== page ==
How We Might Solve the Opioids Crisis
According to an interview, one of the things that Breaking Bad got right was the life of a drug dealer, and how life becomes a combination of addicting, and ultimately irresistible thrills – the thrill is real, but so is the danger. Despite this, millions of people all over the world participate in the manufacture and distribution of illicit drugs, and the profits therein are potentially enormous.
The series was also remarkable in its ability to spark conversation, and inspire people talking about their experiences with drugs and alcohol. Breaking Bad became a beloved show, with the main character’s struggle to stay out of the drug game functioning as the center of the show.
What’s also remarkable about Breaking Bad is its timing – while the Opioid Crisis is the most visible drug problem in the United States right now, methamphetamines are also a dangerous issue. First synthesized toward the end of the 19th century in Eastern Europe, meth in the United States has steadily risen in the amount used, number of users, and of course, number of overdose deaths.
The US is far from the first, or only country to be overwhelmed by drug use: opium dens housed addicted persons for short, drug-filled stays starting in the Middle Ages, and continuing their legacy in crack houses and party houses. Of course, parties look very different when the drug of choice is a stimulant than they do when the drug of choice is opioids.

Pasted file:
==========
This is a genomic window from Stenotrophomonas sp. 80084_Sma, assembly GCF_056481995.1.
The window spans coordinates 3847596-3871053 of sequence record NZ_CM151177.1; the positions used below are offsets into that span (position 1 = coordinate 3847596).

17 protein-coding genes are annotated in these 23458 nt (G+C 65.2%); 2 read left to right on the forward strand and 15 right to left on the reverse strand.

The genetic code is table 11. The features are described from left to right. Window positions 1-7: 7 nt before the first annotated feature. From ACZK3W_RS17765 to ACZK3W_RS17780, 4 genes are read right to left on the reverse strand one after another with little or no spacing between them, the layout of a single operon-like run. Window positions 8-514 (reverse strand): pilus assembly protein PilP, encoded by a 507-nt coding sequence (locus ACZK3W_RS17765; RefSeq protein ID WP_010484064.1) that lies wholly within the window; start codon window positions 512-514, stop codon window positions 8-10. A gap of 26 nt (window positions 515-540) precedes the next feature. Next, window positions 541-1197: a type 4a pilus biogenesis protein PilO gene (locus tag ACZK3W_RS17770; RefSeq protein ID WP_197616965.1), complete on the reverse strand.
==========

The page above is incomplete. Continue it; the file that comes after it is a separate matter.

Many people living with addiction to opioids started with abusing prescription drugs. The problem with opioids today is so bad, pharmaceutical executives are having to answer for the large number of people who became addicted to their product, and are now dealing with long-term consequences for their health, and quality of life.
This, though, is far from an impossible situation: it is possible for us to take lessons from other countries. Several other countries have confronted their national drug problems head-on, with aggressive focuses shifting to alternative ways of dealing with their own respective crises.
Globally, countries are gradually adopting new and better ways of healing their vulnerable, addicted populations. The countries who’ve chosen to outlaw punishment, instead of implementing it as a scare tactic, have seen encouraging success, and Americans are certainly worth the investment.
How We Got Here
This obviously has no single, straight answer, but comes from a variety things, beginning with the cost of legal opioids. In the 1990s, just as today, doctors in the United States were regularly courted by pharmaceutical representatives seeking to grow their business. It is estimated that, during this decade, pharmaceutical companies spent hundreds of millions of dollars in their effort to win over doctors, nurses, and emergency care medical staff. This money was used to purchase resort getaways, finance luxurious conferences, and ensure that doctors would order their drug, and prescribe it to their patients. Though this presents an ethical problem for many people, unfortunately, it isn’t against the law, and is very common.